Opera (English plural: operas; Italian plural: opere) is an art form in which singers and musicians perform a dramatic work combining text (called a libretto) and musical score, usually in a theatrical setting. (From: http://en.wikipedia.org/wiki/Opera)I was raised more on "program music" (a form of music which relays a story/narrative through music - Berlioz's Symphonie Fantastique, for example - more about this next week) than on opera, but have learned to enjoy and appreciate the latter as an adult. As a parent though, I decided to introduce opera to my kids - when they were kids, in the hope of expanding and enriching their horizons.
Their exposure and appreciation of opera was further reinforced in their pre-teens when studying "History of Disease" at Johns Hopkins University Center for Tale ted Youth (CTY) one summer. This was an extraordinary course that studied disease and its impact on and influence upon culture. They learned that opera is not just music - it is an art form that reflects and relays history, culture and even science (in this CTY course, "science" relayed the forms, function and devastation of TB - tuberculosis) and how the impact of this disease reverberated through history and art. They were hooked!
Why introduce opera to kids: Opera is an interactive story-telling format that incorporates multiple presentation modes. It allows kids of all types of learning styles, learning strengths and learning weaknesses to better incorporate, practice, and understand the art of story-telling. It is also a window into past and present histories and cultures, that not only teachers story-telling, but histories as well.
How to introduce opera to your kids:
- Play a CD, DVD, or online link of selected parts of operas. I would first play it to them as young kids while in the bath (let them swish to the music), in the car, or on a rainy day. Ask them what the music feels like to them.
- Play select parts or whole operas and dance or march to the music. Talk about how the music 'builds' story and tension, emotions, colors, story, and energy.
- As your children get older, read about and explain the opera's story outline and ask them what part of the story the music might be relaying. There are also book versions of many operas - read them and then listen/watch the opera. Put on puppet productions. Talk about the music, mood, costumes, settings, messages.
- Looney Tunes Golden Collection and Bugs Bunny are EXCELLENT vehicles for opera appreciation with kids - we still love these versions!
- 1957 Looney Tunes "What's Opera Doc" - begins with Elmer Fudd dressed as the demigod Siegfried looking to "kill da wabbit" which is put to song through the themes and motifs of Richard Wagner's Der Ring Des Nibelungen and Tannhauser and borrows from his second opera Die Walkure as well.
- 1950 Looney Tunes "Rabbit of Seville" has Elmer Fudd pursuiing Bugs Bunny again. Through a turn of events, Bugs becomes the Barber of Seville and torments Elmer in ways only Bugs can. Here is an YouTube excerpt:
- 1949 Looney Tunes "Long-Haired Hare" in which Bugs' banjo playing is constantly interrupted by his neighbor's (Giovani Jones') opera singing which "of course, you know this means war..." They end up at the Hollywood Bowl with Bugs impersonating the great conductor Leopold Stokowski and opera classics performed include "Largo al Factotum" from The Barber of Seville.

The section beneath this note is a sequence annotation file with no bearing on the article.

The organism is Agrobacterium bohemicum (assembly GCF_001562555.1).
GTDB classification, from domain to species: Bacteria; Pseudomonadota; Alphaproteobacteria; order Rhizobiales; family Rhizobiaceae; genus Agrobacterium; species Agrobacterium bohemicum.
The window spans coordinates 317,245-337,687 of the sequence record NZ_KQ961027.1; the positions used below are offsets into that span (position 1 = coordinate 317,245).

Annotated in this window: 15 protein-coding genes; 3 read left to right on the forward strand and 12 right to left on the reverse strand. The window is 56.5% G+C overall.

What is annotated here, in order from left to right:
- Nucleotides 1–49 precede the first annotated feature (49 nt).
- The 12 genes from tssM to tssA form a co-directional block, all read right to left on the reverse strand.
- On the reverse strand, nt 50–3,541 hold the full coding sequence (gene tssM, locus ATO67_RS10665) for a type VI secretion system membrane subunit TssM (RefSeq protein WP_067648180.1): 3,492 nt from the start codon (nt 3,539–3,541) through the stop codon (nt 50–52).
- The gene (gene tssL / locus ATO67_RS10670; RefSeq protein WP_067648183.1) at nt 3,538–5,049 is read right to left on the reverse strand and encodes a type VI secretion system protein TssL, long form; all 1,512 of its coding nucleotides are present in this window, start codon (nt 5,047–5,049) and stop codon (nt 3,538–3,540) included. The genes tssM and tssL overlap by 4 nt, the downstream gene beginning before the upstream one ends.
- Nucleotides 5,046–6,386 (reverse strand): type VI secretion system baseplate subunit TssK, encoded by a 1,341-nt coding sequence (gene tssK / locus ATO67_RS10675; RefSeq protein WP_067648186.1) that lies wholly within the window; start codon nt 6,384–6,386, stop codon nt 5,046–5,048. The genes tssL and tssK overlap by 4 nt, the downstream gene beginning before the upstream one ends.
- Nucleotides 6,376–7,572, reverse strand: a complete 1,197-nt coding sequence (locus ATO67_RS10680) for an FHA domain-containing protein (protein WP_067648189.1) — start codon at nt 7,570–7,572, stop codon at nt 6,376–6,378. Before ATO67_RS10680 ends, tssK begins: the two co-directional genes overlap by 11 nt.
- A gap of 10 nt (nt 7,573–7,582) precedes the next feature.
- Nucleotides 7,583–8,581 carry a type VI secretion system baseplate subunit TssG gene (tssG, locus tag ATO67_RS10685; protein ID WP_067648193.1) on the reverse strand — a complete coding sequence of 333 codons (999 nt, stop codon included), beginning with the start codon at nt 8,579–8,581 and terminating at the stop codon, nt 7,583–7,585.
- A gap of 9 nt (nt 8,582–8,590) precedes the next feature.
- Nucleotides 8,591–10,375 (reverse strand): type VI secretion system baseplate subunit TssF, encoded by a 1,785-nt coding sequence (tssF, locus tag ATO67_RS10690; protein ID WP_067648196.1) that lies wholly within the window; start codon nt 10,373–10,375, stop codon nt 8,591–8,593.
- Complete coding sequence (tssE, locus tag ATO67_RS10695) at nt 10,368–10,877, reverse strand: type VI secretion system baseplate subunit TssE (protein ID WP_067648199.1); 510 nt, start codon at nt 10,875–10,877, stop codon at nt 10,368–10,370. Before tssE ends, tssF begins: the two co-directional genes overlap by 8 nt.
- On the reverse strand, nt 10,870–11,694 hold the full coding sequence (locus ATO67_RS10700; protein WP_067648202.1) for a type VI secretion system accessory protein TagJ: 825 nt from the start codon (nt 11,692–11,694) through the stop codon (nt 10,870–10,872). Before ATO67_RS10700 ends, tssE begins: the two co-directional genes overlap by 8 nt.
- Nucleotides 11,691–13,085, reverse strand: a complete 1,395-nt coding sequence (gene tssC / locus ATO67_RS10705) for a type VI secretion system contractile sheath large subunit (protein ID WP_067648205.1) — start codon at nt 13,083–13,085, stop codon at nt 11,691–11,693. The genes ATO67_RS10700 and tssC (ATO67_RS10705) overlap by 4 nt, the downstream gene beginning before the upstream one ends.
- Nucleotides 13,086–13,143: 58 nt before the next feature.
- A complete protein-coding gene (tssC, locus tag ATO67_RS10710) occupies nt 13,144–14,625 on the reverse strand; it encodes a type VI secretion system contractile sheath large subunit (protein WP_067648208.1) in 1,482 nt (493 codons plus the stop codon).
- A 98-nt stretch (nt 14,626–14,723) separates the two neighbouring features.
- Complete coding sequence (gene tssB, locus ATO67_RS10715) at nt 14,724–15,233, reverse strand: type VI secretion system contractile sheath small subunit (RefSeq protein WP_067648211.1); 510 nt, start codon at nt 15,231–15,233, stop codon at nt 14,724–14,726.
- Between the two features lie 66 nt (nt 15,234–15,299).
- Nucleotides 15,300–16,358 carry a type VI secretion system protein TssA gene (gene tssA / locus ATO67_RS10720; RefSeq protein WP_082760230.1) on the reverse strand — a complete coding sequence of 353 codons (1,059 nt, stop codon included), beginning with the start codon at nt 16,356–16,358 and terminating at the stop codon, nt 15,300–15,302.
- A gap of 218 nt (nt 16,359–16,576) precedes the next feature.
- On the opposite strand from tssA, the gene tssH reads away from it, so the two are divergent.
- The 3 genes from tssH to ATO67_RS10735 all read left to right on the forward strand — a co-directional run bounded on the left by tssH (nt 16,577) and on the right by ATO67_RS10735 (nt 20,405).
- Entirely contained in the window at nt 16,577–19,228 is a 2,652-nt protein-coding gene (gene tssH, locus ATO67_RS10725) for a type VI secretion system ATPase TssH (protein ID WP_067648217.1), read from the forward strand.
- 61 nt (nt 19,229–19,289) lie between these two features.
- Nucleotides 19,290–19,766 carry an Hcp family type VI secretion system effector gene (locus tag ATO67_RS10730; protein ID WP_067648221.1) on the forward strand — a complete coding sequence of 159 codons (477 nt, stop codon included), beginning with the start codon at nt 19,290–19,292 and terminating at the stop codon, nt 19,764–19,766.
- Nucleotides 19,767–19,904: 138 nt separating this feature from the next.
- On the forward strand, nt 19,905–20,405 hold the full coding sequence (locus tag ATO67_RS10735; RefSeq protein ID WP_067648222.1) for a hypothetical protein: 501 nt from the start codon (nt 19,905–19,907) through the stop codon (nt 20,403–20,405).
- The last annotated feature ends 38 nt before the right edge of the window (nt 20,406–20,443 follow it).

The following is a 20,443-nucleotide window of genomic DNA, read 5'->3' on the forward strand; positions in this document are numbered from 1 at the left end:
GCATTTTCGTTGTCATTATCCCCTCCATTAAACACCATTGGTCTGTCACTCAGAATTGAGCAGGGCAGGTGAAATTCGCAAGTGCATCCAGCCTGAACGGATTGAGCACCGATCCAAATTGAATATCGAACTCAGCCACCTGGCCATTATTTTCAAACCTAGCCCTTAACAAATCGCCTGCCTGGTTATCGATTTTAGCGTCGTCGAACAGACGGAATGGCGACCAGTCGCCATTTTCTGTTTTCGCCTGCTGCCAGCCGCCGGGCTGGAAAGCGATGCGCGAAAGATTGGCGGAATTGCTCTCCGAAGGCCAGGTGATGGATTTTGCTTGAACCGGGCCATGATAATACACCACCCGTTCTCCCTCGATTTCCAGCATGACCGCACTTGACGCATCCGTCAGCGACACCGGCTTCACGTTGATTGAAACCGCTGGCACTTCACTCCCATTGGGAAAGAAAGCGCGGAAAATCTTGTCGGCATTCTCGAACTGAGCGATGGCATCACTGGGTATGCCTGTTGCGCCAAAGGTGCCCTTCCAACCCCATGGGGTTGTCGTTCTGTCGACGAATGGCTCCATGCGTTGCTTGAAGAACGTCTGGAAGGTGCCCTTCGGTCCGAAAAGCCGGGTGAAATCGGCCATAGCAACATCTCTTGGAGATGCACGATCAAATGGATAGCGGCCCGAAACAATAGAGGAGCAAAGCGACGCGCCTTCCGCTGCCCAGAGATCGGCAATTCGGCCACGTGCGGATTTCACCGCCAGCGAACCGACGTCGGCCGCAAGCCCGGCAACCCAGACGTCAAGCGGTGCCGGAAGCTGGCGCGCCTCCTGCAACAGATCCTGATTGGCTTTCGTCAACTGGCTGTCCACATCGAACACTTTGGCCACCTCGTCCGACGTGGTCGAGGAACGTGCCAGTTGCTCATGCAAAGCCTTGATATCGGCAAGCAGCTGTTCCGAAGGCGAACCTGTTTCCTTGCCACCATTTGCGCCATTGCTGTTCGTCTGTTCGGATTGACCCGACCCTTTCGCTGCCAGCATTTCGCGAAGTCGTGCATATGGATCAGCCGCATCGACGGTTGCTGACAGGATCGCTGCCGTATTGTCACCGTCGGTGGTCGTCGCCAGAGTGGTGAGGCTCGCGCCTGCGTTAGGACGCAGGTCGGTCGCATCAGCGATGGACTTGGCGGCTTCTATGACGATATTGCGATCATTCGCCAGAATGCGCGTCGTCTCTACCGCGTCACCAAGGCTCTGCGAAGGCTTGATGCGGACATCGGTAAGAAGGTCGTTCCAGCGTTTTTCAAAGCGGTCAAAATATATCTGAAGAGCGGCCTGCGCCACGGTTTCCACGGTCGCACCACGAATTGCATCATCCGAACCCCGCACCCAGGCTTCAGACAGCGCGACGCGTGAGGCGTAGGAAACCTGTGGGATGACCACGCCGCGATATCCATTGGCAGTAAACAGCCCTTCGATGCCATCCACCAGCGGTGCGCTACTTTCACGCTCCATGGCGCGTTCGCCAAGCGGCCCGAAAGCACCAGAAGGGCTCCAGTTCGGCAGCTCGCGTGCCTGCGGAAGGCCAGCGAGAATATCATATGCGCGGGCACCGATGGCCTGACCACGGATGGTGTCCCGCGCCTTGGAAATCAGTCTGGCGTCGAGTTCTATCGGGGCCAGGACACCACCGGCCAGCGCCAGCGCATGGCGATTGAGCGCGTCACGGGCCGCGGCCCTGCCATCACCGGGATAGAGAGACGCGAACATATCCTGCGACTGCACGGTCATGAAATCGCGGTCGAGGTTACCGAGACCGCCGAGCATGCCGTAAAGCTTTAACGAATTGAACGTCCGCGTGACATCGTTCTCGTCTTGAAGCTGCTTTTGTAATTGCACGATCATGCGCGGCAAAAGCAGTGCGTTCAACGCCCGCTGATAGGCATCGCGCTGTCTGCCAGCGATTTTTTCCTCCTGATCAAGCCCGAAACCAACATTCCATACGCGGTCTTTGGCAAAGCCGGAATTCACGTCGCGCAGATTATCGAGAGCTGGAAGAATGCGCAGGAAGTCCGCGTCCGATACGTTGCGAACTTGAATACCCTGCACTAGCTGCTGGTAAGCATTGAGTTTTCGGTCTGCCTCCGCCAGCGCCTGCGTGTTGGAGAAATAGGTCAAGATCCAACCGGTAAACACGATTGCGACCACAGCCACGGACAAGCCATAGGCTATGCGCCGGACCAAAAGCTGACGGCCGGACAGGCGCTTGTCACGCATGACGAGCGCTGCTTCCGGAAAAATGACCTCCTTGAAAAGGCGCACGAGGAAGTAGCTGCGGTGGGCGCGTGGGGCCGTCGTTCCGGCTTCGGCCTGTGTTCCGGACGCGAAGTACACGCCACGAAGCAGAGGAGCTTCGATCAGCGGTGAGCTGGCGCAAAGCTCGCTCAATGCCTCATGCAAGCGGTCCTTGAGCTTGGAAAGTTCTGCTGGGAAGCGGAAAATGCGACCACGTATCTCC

- Mozart's The Magic Flute - poor Pamina is thrown into a world of magic and confusion. The music is outstanding and you can easily hear how the different 'voices' reflect the different characters. You might want to compare Pamina's world of magic to Harry Potter's.
- Aida's Grand March - here is a great clip of the Grand Triumphal March from the Metropolitan Opera - a feat of music and staging:
- Puccini's La Boheme, Rossini's The Barber of Seville, and Bizet's Carmen are also excellent introductory operas.
- Opera for Children - overall resource with excellent links.
- Opera for Everyone - downloadable CD's for popular operas (The Barber of Seville, La Traviata, Carmen, and Madam Butterfly) with optional teacher manuals and instructions for setup.
- Opera for Beginners - with instructions/suggestions on how to listen and appreciate opera. They recommend starting with two of Puccini's masterpieces La Boheme and Madam Butterfly - full of arias and duets with melodies simple enough to hum after a few brief 'listens'. They also recommend which recordings/DVD's to get.
- Opera Study Guides - put out by the Manitoba Opera, this site has study guides, composer bios, opera synopses, and suggested books and articles for further reading.
- Classics for Kids - Puccini
- Classics for Kids - Bizet
- Classics for Kids - Mozart
- Classics for Kids - Rossini
- Interactive "Create Your Own Opera: Hansel and Gretel"- with overture and animated acts. You feel like you have a front-row seat at a very cool (English) opera/video game. There is a narrator who describes the music in simple terms, directing listeners to listen for dance music, various mood and 'color' changes, energy, motion, and a cello melody suggesting night in the forest. In each act you can assume various roles essential for opera production such as costume designer, choreographer, set designer, prop manager, and lighting director - all while you follow the words to the music.
- A Brief History of Opera by Deanna R. Hoying, Director of Education, Kentucky Opera
- Opera History - history of opera, composers, singers and music
- A Brief History of Opera from Opera America
What are your experiences with opera and with introducing opera to children? Please share them in the comments.
Have a great week and thanks for visiting!